It’s a common sequence of events: 5k, 10k, half marathon, full marathon, etc… Makes sense, right? You need to be able to run 3.1 miles before you can run 6.2 miles. And you need to be able to run 13.1 miles before you can run 26.2 miles. It’s only logical, right? Well… yes and no.
In short, yes, you need to be able to run a certain amount of miles before you can reasonably (not to mention safely!) proceed onto higher mileage. Experts recommend upping your overall weekly mileage by no more than 10% in order to prevent injury and avoid overtraining. But, no, you don’t need to train for each and every race distance in increasing length, and, no, you certainly don’t need to race each and every of these distances in increasing length as well!
Okay, so— yes and no? I hate non-answer answers!
To explicate further, the way you train for a 5k is drastically different from the way you train for a marathon. When training for a marathon, the long run will be the cornerstone of your run training program, and you’ll need to concentrate on a high volume of weekly miles. This is just the nature of training for a marathon: marathons require more endurance than speed, and, as such, effective marathon training will focus according to these specific priorities. Contrarily, when training for a 5k, a long run of 20 miles is in no way going to enhance your 5k performance, and a high volume of overall weekly miles is superfluous. 5k training should focus more on speed— with speed intervals, most likely.
What does this mean exactly? Well, it means that if your ultimate goal is to complete a marathon, then you should train for a marathon— by focusing on the elements that will enhance marathon running. Training for a 5k along the way to your marathon goal will, in reality, circumvent your ultimate goal; you’ll be splitting your focus by focusing primarily on speed first for your 5k, then endurance later for your marathon. Part of training for a race means training for the elements needed most in that specific race, and training-wise some decisions have to be made about what elements are more of a priority than others. So, in the end, training for increasing race distances can skew these priorities seriously out of whack!
Is it doable? Yes, and it’s the route that many runners choose to take. Some, because they mistakenly believe the myth that this is the “right” way to progress in running. Others, because they’ve simply evolved as a runner along the way, and their desire to increase race distances has unfolded naturally over time. But is it effective? No, it’s definitely not the most effective way to train for a marathon— if that is, indeed, your ultimate goal.
Not only does training for races in increasing length split your training focus, but it also lengthens the time it will take to finally reach your ultimate goal. Before a race, your body needs rest to perform at optimum ability. After a race, your body needs rest to recover from the racing rigors. With a 5k, that can range from a few days pre and post race; but with a half marathon, that time period can range up into weeks. Of course, the need for lower mileage during periods of rest can derail you from your ultimate marathon goal (and, I know, you might be tempted to skimp on the rest time— but that will just put your body at risk for injury, potentially derailing your ultimate marathon goal even longer!). The time you spend training is important, and you have to evaluate what is more important to you: finishing all racing distances with, perhaps, a sub-par performance or finishing your ultimate marathon goal by using the most effective training towards that goal.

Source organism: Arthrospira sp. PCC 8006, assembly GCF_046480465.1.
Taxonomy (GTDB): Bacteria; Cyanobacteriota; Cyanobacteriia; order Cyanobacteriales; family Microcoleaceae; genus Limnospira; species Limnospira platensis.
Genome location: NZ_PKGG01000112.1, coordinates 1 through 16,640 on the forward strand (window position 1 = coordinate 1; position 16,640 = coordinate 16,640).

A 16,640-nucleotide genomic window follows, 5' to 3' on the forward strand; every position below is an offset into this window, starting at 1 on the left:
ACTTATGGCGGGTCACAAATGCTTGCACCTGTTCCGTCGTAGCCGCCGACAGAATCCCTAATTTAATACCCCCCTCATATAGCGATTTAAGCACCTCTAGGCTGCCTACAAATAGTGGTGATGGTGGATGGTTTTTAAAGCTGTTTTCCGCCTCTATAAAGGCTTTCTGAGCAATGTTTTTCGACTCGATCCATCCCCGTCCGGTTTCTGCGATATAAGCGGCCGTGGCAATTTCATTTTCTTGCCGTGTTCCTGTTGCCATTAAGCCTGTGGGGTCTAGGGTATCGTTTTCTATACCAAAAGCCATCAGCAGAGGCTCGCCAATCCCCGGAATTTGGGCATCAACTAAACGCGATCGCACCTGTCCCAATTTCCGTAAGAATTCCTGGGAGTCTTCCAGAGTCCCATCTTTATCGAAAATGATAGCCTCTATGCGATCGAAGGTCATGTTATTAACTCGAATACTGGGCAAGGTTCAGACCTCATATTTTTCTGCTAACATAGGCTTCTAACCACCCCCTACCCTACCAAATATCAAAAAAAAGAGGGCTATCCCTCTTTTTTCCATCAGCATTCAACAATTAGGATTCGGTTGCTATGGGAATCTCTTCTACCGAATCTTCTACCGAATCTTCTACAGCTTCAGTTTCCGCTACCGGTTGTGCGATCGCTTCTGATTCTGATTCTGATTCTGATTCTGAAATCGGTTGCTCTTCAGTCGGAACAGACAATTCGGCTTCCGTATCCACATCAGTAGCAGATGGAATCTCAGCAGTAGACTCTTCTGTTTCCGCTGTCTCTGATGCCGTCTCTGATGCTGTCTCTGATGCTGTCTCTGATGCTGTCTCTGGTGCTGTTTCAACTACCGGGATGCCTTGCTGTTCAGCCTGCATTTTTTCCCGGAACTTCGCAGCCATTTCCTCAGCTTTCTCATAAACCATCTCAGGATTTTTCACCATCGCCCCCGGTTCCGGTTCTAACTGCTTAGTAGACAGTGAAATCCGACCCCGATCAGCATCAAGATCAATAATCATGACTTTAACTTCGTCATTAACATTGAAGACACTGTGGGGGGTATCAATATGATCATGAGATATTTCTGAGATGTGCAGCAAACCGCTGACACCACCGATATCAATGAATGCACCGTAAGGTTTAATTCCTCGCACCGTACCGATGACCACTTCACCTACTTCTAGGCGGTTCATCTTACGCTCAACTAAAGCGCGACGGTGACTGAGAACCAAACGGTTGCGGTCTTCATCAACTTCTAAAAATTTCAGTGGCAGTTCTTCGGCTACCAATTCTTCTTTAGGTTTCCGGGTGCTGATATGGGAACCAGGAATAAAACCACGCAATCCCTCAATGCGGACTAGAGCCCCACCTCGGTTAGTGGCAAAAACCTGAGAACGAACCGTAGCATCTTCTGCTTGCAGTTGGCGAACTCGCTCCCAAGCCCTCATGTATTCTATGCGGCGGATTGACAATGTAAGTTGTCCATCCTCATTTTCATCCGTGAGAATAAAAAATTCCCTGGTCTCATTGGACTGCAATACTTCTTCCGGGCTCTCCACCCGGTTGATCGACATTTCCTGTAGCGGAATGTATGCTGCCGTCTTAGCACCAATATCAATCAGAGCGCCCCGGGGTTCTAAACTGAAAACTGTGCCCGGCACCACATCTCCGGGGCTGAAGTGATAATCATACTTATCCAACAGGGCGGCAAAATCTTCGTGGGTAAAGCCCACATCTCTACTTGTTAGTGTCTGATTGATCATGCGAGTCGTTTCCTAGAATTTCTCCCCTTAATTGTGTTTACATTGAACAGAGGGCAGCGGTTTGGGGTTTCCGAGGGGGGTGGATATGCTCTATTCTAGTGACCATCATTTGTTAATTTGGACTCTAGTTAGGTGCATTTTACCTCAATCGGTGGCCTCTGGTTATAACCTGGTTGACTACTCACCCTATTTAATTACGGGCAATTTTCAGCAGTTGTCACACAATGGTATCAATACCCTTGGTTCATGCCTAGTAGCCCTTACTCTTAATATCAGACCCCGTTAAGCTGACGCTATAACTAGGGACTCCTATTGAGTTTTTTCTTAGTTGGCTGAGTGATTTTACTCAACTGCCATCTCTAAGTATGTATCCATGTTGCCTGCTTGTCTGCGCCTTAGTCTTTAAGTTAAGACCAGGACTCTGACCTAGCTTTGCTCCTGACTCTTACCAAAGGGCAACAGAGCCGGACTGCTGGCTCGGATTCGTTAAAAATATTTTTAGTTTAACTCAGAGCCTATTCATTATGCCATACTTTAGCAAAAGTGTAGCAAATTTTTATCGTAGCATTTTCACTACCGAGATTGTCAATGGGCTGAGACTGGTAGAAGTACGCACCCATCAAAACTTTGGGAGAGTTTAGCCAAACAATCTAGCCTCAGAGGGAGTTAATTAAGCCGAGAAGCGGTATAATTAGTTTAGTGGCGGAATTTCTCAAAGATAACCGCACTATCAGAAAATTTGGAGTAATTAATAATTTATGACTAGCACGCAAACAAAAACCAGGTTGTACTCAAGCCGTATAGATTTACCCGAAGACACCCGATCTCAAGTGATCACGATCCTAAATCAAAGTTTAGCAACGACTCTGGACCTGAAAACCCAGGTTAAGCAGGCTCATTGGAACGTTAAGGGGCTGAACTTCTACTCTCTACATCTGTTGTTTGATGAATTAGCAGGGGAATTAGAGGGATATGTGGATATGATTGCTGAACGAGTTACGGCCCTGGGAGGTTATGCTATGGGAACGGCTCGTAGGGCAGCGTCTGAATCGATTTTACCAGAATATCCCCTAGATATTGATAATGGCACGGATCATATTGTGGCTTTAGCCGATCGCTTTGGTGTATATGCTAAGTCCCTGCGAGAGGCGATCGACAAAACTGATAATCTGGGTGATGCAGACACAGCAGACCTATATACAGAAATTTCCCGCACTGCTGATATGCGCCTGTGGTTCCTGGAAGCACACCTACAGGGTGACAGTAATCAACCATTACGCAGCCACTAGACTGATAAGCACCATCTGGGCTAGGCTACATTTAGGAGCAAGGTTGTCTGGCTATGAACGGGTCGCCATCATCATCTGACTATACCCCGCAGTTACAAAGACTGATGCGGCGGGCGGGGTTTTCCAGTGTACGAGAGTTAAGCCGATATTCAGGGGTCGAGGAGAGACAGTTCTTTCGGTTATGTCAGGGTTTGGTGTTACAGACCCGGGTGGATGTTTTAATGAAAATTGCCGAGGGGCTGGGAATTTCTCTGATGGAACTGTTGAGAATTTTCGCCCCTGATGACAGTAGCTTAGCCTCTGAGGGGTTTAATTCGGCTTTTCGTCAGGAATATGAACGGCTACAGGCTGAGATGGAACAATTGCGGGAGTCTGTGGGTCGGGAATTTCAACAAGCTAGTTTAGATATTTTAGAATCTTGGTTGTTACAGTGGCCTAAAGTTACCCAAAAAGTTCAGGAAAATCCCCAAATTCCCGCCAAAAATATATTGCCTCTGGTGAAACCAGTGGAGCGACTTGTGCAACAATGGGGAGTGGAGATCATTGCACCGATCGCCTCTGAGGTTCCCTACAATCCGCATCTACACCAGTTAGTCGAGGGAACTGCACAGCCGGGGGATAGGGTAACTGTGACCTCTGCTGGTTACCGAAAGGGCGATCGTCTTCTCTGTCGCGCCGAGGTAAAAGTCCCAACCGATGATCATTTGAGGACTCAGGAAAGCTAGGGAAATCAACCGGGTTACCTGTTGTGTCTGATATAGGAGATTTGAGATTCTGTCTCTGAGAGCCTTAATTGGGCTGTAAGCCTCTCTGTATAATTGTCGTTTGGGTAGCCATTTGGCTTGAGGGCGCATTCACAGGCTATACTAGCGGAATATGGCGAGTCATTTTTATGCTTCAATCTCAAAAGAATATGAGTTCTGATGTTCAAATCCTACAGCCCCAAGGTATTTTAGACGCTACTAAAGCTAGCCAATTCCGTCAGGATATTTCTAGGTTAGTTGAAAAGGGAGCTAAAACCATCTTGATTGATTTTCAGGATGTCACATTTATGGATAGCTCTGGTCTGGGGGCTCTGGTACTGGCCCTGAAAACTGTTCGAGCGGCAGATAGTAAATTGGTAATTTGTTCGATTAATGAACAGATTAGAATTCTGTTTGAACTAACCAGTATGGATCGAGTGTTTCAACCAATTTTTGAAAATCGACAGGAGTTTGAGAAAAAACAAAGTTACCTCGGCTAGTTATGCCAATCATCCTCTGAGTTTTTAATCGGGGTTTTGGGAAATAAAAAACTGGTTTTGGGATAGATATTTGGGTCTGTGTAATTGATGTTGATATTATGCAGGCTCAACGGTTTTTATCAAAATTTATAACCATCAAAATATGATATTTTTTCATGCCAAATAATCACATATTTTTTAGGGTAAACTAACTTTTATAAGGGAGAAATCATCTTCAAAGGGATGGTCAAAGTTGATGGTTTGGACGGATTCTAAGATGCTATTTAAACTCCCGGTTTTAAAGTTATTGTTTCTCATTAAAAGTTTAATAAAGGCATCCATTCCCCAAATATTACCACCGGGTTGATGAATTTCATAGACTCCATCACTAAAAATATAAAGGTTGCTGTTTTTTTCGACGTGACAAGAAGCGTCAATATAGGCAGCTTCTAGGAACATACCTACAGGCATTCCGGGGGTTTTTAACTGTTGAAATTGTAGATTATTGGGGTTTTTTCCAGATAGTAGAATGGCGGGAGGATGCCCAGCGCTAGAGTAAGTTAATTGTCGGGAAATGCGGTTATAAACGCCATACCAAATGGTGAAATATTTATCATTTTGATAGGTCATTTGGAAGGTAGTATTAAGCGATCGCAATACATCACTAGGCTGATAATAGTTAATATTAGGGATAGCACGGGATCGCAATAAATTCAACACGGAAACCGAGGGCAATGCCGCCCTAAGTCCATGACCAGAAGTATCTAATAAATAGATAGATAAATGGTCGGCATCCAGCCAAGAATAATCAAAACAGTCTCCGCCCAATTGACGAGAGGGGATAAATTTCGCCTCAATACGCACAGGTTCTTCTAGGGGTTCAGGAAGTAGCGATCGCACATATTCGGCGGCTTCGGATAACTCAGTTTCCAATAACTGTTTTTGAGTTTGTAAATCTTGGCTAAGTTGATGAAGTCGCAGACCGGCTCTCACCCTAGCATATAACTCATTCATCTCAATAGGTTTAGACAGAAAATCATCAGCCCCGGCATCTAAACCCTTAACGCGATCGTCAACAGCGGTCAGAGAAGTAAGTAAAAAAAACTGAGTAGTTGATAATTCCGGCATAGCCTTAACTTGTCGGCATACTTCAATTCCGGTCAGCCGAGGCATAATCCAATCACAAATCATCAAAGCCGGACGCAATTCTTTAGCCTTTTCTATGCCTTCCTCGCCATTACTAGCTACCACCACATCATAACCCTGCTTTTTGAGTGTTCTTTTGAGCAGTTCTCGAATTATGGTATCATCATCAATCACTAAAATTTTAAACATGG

Bucket Lister Vs. Marathon Dreamer?
That said, consider this: even if your ultimate goal is to complete a marathon, it still might be worth your time to schedule a half marathon in your training plan. You’ll need to ensure that you get proper rest and recovery both pre and post race, but it’s a worthwhile experience for many marathoners-in-the-making— since having a half marathon race under your belt gives you an opportunity to sort of “learn the ropes” of the rigors of race day. You can experiment with everything from running gear to nutrition aids to pre-race rituals; that way, when your goal marathon race finally rolls around, you’ll be a) less nervous having been through one race already and b) better prepared for what you’ll face on race day. It’s not necessary per se, but it can make that ultimate race day much more relaxed and much more enjoyable. So it’s something worth considering!
Many new runners enter the sport with the goal to “bucket list” all of the racing distances. Of course, if that’s your goal, in and of itself, to compete in all of the benchmark race distances, then you have every right to train to do so accordingly. It may take you more time, more effort, and more work to hit that ultimate marathon benchmark race distance, but if your goal is to “collect ’em all” then more power to you— nothing worth it has ever come easily. But if you’re a new runner with doe-eyed dreams focused solely on crossing the finish line at a marathon, then DO NOT feel like you “have” to do a 5k, 10k, or half marathon before hand. It is by no means a prerequisite, and training for these along the way can circumvent your progress towards your goal. So if you’ve got your eyes set on the marathon finish line, go for it!